| Conclusion|| |
The prevalence of menstrual disorders among women in this field practice area is high, but the use of medical care is suboptimal. The QOL of women with menstrual disorders is poor. The barriers to seek medical attention in women with menstrual disorders have to be explored and addressed to improve their QOL.
Financial support and sponsorship
Conflicts of interest
There are no conflicts of interest.
| References|| |
van Eijk AM, Sivakami M, Thakkar MB, Bauman A, Laserson KF, Coates S, et al.
Menstrual hygiene management among adolescent girls in India: A systematic review and meta-analysis. BMJ Open 2016;6:e010290.
The World Health Organization quality of life assessment (WHOQOL): Development and general psychometric properties. Soc Sci Med 1998;46:1569-85.
Abajobir AA, Abate KH, Abbafati C, Abbas KM, Abd-Allah F, Abdulkader RS, et al
. Global, regional, and national disability-adjusted life-years (DALYs) for 333 diseases and injuries and healthy life expectancy (HALE) for 195 countries and territories, 1990–2016: A systematic analysis for the Global Burden of Disease Study 2016. Lancet 2017;390:1260-344.
Omidvar S, Begum K. Menstrual pattern among unmarried women from South India. J Nat Sci Biol Med 2011;2:174-9.
Dean A, Arner T, Sunki G, Friedman R, Lantinga M, Sangam S, et al
. Epi Info ™
, a Database and Statistics Program for Public Health Professionals. Atlanta, GA, USA: CDC; 2011.
World Health Organization. WHOQOL-BREF: Introduction, Administration, Scoring and Generic Version of the Assessment: Field Trial Version. Geneva: World Health Organization; 1996.
IBM Corporation. IBM SPSS Statistics for Windows. Version 20.0. Armonk, NY: IBM Corporation; 2010.
Sharma A, Taneja DK, Sharma P, Saha R. Problems related to menstruation and their effect on daily routine of students of a medical college in Delhi, India. Asia Pac J Public Health 2008;20:234-41.
Agarwal AK, Agarwal A. A study of dysmenorrhea during menstruation in adolescent girls. Indian J Community Med 2010;35:159-64.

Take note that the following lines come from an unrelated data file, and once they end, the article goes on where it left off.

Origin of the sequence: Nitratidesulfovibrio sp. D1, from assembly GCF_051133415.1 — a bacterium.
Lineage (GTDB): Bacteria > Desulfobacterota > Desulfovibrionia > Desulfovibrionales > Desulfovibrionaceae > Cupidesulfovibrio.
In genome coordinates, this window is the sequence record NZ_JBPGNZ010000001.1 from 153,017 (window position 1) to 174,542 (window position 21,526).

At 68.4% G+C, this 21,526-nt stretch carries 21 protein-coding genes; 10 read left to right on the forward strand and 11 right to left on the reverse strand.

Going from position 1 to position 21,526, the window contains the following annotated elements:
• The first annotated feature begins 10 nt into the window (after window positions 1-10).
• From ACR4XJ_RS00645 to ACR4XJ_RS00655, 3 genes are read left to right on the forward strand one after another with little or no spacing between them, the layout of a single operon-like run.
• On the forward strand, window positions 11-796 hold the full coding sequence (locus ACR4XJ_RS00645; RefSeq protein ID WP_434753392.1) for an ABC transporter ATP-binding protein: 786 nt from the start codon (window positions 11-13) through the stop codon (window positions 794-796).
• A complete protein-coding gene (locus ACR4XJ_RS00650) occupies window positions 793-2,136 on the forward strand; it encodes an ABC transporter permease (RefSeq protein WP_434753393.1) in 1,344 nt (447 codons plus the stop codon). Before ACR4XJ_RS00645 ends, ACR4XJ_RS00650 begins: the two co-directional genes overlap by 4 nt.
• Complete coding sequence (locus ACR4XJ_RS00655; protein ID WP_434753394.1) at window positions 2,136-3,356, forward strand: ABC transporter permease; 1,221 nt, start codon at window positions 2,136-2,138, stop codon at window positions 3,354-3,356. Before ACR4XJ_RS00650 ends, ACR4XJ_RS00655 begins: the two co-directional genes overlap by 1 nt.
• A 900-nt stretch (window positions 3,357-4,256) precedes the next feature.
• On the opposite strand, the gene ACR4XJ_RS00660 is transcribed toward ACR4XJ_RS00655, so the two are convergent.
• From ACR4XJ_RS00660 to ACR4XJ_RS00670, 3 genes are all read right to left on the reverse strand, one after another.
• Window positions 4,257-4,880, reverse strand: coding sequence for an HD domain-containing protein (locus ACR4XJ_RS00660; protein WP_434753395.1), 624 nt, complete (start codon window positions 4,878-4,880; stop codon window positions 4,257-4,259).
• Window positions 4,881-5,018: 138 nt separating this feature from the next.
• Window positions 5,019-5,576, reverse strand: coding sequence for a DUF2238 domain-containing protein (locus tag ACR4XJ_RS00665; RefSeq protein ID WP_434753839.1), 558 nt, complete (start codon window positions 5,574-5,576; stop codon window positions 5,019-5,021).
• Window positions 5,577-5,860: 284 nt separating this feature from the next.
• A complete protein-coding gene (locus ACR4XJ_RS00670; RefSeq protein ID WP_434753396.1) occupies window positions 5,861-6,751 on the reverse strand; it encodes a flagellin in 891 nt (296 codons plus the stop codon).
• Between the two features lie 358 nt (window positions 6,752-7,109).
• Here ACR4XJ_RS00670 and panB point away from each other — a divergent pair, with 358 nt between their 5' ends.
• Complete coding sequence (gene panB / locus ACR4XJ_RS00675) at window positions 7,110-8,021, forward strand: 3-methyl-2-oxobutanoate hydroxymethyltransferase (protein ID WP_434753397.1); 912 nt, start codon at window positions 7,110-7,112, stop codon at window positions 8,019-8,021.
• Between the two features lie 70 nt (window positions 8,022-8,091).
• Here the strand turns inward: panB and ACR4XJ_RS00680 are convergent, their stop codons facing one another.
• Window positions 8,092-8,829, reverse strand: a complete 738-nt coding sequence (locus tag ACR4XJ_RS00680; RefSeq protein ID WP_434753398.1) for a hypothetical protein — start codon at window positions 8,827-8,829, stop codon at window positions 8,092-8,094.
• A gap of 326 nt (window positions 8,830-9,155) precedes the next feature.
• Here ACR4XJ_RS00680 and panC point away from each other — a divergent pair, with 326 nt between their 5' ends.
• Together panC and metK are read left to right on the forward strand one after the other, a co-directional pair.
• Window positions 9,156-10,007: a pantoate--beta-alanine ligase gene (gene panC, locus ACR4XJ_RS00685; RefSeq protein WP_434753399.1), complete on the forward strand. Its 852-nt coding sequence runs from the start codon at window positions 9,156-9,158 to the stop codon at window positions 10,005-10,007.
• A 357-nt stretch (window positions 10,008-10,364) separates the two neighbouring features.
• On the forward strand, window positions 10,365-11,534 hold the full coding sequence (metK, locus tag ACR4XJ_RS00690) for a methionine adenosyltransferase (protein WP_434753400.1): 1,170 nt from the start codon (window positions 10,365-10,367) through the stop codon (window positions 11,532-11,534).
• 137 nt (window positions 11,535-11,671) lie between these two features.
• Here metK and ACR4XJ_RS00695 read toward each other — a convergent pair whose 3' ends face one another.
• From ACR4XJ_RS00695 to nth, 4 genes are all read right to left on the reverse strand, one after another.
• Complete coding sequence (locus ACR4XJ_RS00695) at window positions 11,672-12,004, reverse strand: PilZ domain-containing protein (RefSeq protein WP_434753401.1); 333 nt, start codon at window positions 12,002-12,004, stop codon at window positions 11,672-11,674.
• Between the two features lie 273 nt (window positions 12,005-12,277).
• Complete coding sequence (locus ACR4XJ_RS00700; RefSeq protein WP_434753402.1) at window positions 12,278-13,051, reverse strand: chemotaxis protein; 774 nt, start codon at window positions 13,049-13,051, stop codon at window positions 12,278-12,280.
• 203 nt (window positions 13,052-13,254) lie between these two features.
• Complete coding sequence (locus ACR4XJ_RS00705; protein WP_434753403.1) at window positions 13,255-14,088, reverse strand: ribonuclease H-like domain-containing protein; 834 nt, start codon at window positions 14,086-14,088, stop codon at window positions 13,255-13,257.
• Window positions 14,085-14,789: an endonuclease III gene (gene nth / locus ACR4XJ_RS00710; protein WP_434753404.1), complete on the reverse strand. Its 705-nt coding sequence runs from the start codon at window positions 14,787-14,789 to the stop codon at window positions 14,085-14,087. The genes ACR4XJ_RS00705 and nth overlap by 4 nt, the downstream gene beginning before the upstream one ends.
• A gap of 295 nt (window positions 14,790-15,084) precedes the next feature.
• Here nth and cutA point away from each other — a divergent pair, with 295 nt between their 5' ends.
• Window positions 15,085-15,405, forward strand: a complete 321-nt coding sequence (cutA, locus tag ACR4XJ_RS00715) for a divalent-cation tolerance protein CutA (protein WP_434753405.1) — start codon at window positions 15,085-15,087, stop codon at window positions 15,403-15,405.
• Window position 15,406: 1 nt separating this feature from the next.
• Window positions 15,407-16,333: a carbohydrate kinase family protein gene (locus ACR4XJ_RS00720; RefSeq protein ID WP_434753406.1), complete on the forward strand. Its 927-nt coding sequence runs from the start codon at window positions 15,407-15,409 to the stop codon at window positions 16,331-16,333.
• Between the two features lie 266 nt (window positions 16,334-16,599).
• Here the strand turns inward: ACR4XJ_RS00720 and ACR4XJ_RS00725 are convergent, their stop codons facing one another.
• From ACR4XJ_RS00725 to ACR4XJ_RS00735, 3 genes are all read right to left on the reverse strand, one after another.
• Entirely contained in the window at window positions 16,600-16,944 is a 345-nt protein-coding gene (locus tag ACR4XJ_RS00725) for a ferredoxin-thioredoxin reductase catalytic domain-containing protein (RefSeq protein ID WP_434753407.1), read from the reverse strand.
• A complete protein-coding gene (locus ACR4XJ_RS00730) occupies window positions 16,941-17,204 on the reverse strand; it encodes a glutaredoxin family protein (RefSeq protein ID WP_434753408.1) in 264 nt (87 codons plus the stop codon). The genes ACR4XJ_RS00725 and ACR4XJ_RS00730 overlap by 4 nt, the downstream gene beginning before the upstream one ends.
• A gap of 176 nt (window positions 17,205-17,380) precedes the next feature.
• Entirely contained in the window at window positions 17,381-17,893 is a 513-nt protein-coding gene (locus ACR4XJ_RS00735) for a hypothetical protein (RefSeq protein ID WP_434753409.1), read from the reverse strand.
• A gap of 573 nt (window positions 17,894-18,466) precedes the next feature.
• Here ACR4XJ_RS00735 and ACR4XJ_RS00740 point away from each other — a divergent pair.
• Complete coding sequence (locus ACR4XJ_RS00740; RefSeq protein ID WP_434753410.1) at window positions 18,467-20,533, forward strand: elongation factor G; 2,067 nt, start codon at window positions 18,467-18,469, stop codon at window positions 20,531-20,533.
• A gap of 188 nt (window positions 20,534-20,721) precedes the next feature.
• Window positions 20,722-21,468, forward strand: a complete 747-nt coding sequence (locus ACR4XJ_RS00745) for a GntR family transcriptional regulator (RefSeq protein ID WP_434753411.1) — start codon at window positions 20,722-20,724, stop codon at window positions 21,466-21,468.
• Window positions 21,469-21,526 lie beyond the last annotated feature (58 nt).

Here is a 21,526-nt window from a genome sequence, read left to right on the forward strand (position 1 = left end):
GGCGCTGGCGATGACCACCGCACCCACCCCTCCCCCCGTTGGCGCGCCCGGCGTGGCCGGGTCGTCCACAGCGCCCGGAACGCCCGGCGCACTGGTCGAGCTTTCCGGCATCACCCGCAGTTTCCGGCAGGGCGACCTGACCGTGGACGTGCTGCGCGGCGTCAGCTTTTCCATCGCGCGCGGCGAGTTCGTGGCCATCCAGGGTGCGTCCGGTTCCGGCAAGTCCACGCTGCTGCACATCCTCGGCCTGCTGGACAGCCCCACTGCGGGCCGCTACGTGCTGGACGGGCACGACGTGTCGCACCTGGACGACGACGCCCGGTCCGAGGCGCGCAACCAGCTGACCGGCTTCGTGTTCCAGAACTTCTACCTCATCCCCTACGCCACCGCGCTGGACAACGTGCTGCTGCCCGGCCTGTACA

] [Full text]
Nair MK, Chacko DS, Ranjith Darwin M, Padma K, George B, Russell PS, et al.
Menstrual disorders and menstrual hygiene practices in higher secondary school girls. Indian J Pediatr 2012;79 Suppl 1:S74-8.
Chaudhuri A, Singh A. How do school girls deal with dysmenorrhoea? J Indian Med Assoc 2012;110:287-91.
Avasarala AK, Panchangam S. Dysmenorrhoea in different settings: Are the rural and urban adolescent girls perceiving and managing the dysmenorrhoea problem differently? Indian J Community Med 2008;33:246-9.
] [Full text]
Kumar D, Goel NK, Puri S, Pathak R, Sarpal SS, Gupta S, et al.
Menstrual pattern among unmarried women from Northern India. J Clin Diagn Res 2013;7:1926-9.
Omidvar S, Bakouei F, Amiri FN, Begum K. Primary dysmenorrhea and menstrual symptoms in Indian female students: Prevalence, impact and management. Glob J Health Sci 2016;8:53632.
Rani A, Sharma MK, Singh A. Practices and perceptions of adolescent girls regarding the impact of dysmenorrhea on their routine life: A comparative study in the urban, rural, and slum areas of Chandigarh. Int J Adolesc Med Health 2016;28:3-9.
Patel V, Tanksale V, Sahasrabhojanee M, Gupte S, Nevrekar P. The burden and determinants of dysmenorrhoea: A population-based survey of 2262 women in Goa, India. BJOG 2006;113:453-63.
Sharma M, Gupta S. Menstrual pattern and abnormalities in the high school girls of Dharan: A cross sectional study in two boarding schools. Nepal Med Coll J 2003;5:34-6.
Ravi R, Shah P, Palani G, Edward S, Sathiyasekaran BW. Prevalence of menstrual problems among adolescent school girls in rural Tamil Nadu. J Pediatr Adolesc Gynecol 2016;29:571-6.
Trasi SA, Pathare AV, Shetty SD, Ghosh K, Salvi V, Mohanty D, et al.
The spectrum of bleeding disorders in women with menorrhagia: A report from Western India. Ann Hematol 2005;84:339-42.
[Table 1], [Table 2]